In addition to computing site security and incident response, Khurana sees a wide range of applications for the software, from academic research to industry and finance to healthcare and emergency response to the classroom. Other potential uses include safeguarding against the theft of intellectual property, encrypting email transactions involving sensitive financial information, communicating information quickly and securely during an emergency, and hands-on demonstrations of encryption and cryptography.

Usability and support

SELS can be used with several common email clients, such as Mozilla Thunderbird, MacMail, Microsoft Outlook, Mutt, and Emacs, through plugins provided by GNU Privacy Guard (GnuPG, an open source implementation of PGP). Along with the GnuPG plugins, other open-source components in SELS include GnuPG and BouncyCastle cryptographic libraries, Mailman email list manager and the Sendmail MTA. SELS is developed in C, Java and Python. "If you are already using PGP, joining a SELS list just requires adding the list keys to your PGP keyring. After that, sending and receiving encrypted messages on the list is automatic," says Jim Basney, senior research scientist at NCSA and SELS project co-lead. "We are working hard to provide high-quality, open source software, through design and code reviews and automated software testing."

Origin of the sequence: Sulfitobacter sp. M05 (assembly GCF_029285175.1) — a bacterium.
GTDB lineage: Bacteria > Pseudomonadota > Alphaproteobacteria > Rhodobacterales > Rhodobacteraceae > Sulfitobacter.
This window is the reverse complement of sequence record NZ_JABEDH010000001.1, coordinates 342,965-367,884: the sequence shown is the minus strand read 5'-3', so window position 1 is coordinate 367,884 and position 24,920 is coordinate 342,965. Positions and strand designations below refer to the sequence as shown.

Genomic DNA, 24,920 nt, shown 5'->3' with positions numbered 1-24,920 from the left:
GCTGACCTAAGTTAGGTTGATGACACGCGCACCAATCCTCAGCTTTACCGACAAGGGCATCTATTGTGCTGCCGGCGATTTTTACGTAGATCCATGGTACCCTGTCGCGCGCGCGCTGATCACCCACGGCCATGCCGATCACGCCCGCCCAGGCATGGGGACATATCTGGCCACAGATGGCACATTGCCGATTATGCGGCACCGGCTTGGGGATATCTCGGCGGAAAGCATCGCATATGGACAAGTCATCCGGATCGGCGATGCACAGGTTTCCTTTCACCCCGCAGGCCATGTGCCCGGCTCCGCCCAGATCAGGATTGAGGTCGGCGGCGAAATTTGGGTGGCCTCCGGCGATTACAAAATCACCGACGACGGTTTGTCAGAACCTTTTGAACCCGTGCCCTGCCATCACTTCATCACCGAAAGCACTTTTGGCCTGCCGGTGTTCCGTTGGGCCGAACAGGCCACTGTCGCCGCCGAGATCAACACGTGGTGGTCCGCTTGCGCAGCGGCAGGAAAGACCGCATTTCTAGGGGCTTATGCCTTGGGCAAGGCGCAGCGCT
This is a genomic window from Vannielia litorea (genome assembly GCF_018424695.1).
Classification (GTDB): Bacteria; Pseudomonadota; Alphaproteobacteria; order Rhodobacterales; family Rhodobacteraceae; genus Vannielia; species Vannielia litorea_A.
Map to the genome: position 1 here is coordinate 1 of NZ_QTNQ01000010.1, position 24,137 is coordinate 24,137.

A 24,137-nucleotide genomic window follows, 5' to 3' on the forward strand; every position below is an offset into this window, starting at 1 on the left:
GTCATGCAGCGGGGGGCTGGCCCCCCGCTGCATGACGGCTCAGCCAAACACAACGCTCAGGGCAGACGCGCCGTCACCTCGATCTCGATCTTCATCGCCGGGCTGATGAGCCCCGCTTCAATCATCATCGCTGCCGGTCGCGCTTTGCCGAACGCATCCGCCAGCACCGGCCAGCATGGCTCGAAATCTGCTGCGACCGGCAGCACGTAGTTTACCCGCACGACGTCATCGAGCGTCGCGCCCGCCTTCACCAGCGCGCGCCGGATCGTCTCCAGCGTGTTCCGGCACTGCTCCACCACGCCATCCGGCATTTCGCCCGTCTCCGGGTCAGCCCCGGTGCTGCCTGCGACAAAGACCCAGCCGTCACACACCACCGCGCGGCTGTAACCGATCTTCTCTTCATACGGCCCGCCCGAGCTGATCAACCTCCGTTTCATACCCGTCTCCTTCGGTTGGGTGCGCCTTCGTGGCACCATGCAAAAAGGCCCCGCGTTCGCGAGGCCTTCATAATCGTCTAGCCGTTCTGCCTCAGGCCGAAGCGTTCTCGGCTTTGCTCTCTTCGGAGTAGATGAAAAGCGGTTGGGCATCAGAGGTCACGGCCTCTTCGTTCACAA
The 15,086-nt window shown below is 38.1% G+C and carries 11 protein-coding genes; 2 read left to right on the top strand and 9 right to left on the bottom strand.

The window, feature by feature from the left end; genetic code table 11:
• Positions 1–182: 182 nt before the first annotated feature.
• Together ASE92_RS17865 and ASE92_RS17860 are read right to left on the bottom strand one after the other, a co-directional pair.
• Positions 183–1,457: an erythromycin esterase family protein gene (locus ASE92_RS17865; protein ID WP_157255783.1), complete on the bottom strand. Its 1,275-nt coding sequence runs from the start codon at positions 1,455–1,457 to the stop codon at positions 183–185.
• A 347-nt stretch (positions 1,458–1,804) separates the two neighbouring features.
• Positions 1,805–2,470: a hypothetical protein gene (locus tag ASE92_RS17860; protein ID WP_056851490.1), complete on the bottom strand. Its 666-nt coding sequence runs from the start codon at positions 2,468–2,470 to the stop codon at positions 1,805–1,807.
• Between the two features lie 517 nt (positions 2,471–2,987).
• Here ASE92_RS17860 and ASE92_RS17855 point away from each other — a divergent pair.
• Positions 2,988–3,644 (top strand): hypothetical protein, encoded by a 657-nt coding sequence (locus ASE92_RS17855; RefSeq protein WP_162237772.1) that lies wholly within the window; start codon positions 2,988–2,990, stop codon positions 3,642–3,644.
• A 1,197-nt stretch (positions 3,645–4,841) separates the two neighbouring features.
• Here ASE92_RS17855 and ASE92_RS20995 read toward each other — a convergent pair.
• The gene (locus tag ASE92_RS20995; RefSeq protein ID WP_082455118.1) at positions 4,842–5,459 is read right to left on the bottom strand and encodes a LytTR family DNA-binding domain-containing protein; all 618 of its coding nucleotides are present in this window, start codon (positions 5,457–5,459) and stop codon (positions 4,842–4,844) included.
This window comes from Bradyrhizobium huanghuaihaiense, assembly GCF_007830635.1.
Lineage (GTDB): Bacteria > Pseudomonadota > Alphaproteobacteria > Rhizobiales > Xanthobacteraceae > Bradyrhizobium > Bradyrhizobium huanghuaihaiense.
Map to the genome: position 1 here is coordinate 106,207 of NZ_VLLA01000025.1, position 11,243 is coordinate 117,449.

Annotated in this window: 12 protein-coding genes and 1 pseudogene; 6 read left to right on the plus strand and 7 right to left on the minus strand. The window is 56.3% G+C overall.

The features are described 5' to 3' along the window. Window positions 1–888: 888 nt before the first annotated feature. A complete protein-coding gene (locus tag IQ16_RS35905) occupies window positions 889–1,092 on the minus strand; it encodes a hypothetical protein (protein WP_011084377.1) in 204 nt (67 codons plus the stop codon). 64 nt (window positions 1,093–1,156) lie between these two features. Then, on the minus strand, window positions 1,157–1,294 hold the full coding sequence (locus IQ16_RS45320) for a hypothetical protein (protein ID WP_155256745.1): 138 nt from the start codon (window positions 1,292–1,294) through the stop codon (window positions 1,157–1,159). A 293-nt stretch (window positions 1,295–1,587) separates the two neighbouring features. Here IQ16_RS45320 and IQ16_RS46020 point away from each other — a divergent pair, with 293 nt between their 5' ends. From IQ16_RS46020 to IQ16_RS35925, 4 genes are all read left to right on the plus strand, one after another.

The NCSA SELS service. Each group list is assigned a pair of virtual servers on separate machines which provide security and a backup of all list activity and are accessible only to list subscribers.
The NCSA SELS service. Each group list is assigned a pair of virtual servers on separate machines which provide security and a backup of all list activity and are accessible only to list subscribers.
NCSA is making SELS available in two ways: by downloading the software from and installing it on local servers, or by using NCSA’s hosted SELS service. This service assigns each list a pair of dedicated virtual machines, which provide isolation, and locates the virtual machines on two separate physical rack servers for redundancy, backup and monitoring. Although NCSA hosts and administers these servers, SELS encryption capabilities assure that only the members of a given list will ever see the content of messages sent to that list.

Both the TeraGrid Security Working Group and NCSA Security Operations are currently using the NCSA-hosted SELS beta service, currently SELS 0.7. Users report that the service is easy to use and running smoothly, thanks to the SELS team's responsive help and troubleshooting support. "Any problems we've encountered with installation and administration have been addressed swiftly by the SELS team--our interactions with them always result in positive outcomes," says Tim Brooks, a security engineer at NCSA who is also a member of the TG-SWG.

"Community engagement is an important, often overlooked component of software development. Our approach is to work with our user communities as necessary to ensure that SELS provides what they need," says Meenal Pant (, the SELS development and user support team lead. Development is progressing rapidly, and she anticipates that SELS 1.0 will be available this winter.

To learn more, or to apply for a list, contact the SELS team ( or visit

SELS was developed with support from the National Center for Advanced Secure Systems Research, a multi-institutional cybersecurity research team led by NCSA and funded by the Office of Naval Research (ONR).